Impostor china

Early this year, Bronwyn Woff from Dr. Vincent Clark & Associates presented her interpretations from some interesting finds from the excavation of Cato Street Car Park in Prahran at the Victorian Archaeology Colloquium at La Trobe University.

This area is currently under development to create a multi-functional urban parkland and underground car parking space.

From her analysis Bronwyn was able to make some interpretations regarding social aspirations of the residents as well as ideas regarding raising children and instilling moral values.

Two styles of china (shown to the left) that were found at the site, at first glance appear the same. However, on closer examination it becomes clear that one is an imitation of the other. On the left are images of soft paste porcelain teaware fragments, which have been decorated with applied Grape Vine sprigs in relief and are of high quality. The fragments on the right are made from whiteware and have been decorated with small blue transfer prints in imitation of the Grape Vine sprigs.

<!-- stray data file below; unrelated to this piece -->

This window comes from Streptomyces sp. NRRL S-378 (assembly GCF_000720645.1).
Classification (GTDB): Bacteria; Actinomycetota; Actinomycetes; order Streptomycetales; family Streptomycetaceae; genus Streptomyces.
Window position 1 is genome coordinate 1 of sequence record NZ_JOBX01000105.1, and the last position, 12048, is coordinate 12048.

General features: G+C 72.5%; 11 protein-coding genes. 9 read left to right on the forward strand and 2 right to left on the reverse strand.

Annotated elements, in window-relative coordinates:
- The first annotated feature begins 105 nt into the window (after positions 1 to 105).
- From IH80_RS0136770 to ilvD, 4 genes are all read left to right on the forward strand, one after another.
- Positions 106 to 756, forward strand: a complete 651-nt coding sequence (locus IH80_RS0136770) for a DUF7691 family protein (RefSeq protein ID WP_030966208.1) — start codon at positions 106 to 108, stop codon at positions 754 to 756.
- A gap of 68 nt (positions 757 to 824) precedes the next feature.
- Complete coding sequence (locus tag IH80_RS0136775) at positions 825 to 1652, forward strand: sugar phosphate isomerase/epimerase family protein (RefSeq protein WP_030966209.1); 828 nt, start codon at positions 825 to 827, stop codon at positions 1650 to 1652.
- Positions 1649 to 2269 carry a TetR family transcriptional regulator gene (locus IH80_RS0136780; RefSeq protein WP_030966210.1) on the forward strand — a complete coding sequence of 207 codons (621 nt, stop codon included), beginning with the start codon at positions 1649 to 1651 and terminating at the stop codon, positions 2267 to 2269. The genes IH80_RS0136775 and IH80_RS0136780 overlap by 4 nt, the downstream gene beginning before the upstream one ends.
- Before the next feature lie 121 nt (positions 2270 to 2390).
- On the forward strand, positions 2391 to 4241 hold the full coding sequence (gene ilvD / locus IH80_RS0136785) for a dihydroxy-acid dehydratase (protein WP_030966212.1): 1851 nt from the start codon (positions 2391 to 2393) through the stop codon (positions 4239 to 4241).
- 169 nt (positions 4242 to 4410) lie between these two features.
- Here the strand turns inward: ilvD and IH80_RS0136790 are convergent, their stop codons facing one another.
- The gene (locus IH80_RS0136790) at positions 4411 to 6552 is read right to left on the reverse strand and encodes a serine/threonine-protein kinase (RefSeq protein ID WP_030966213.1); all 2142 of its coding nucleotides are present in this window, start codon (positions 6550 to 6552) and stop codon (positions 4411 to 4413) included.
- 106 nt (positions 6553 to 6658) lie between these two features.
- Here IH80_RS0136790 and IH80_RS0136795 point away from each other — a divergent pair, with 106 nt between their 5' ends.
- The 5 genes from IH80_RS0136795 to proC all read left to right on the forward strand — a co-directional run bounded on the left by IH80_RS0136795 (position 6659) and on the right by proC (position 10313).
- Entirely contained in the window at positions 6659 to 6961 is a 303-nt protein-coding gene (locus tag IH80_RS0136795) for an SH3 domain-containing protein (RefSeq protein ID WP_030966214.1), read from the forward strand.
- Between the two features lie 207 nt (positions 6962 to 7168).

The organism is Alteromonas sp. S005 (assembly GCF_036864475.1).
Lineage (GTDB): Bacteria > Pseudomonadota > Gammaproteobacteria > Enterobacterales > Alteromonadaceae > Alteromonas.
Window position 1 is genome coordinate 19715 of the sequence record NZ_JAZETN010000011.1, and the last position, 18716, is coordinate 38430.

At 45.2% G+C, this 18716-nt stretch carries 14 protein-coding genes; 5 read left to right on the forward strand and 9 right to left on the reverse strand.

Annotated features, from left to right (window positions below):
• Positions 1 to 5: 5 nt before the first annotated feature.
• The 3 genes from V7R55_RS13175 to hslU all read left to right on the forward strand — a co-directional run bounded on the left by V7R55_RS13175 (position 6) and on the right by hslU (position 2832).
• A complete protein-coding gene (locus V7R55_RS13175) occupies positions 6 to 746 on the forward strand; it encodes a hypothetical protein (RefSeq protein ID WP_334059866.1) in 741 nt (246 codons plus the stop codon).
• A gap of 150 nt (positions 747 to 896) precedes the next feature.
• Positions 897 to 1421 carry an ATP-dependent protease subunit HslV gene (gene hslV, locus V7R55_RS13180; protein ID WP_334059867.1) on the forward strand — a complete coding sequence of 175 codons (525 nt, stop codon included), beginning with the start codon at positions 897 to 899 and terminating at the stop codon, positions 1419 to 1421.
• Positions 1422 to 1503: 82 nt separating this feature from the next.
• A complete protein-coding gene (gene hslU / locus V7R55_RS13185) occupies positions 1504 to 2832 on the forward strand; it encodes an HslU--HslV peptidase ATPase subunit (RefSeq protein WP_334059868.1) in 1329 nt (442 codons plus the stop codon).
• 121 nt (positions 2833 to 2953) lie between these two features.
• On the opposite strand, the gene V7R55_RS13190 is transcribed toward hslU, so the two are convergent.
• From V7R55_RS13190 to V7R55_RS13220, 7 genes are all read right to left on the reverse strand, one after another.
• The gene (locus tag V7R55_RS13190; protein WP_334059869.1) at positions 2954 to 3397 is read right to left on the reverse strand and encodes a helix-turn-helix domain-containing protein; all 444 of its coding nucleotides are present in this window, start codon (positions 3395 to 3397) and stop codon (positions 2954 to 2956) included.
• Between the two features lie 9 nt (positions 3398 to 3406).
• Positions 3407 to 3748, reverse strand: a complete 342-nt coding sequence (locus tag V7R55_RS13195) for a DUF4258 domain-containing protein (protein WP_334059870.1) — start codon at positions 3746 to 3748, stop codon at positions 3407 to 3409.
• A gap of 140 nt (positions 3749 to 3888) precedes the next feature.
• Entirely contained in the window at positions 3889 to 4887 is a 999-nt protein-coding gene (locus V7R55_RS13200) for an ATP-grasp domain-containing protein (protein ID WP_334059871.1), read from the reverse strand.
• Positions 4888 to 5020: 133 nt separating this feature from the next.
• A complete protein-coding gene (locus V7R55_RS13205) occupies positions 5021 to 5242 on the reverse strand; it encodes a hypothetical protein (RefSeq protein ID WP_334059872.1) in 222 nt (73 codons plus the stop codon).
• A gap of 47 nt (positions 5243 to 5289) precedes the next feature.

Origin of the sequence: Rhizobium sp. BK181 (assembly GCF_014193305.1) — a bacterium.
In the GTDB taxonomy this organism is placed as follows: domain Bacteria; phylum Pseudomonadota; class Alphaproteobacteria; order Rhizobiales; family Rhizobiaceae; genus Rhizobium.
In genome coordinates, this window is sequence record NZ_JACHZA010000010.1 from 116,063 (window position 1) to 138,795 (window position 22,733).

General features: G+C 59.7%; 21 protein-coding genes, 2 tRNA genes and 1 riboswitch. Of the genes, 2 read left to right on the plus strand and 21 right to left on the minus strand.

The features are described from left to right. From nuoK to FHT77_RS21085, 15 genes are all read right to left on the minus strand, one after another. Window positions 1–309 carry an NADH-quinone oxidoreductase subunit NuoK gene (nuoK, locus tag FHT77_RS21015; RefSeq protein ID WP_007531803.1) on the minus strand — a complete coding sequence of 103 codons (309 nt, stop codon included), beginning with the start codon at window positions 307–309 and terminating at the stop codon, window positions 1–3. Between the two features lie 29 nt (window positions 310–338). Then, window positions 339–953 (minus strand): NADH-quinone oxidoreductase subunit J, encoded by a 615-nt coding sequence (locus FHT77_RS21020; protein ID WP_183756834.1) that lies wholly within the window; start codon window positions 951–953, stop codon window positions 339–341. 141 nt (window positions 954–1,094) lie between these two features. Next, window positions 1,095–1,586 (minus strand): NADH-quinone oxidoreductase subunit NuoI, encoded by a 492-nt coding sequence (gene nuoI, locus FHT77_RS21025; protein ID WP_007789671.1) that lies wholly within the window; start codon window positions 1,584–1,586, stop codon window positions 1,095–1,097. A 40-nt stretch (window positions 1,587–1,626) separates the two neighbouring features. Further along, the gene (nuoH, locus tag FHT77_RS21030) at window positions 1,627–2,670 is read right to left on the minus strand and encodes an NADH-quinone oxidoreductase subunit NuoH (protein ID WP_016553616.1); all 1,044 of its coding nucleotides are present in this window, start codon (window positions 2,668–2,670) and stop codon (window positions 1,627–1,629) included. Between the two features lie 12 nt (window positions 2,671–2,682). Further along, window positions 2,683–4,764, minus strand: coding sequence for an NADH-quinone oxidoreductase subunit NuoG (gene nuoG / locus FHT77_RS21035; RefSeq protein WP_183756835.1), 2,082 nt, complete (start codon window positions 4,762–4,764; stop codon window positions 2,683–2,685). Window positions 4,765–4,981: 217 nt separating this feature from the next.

It seems that although the residents of the terraces in which this transfer print were found aspired to own delicate teaware, they could not afford to purchase such items. They were able however, to buy something that was similar, but cheaper and sturdier. This demonstrates that although the residents were not affluent, appearances were still important.

Other interesting finds were tablewares associated with children (shown to the left). These items, in combination with objects such children’s toys and shoes, can highlight to us not only the presence of children on the site, but also that they were cared for by their parents and guardians. The examples at the top and left would have reminded children of the moral stories they show, such as one of many of Aesop’s Fables in which the Wild Ass sets an example of what not to do by his actions, or the aphorism’s of Benjamin Franklin’s Poor Richard who taught Lessons for Youth on Industry, Temperance and Frugality, and which decorate the cup on the top right.

These findings give an interesting, and very human insight into working class people of early Melbourne.

The Cato Square precinct is projected to be completed in 2019

Share This Post

Join Our Newsletter

Get updates and learn from the best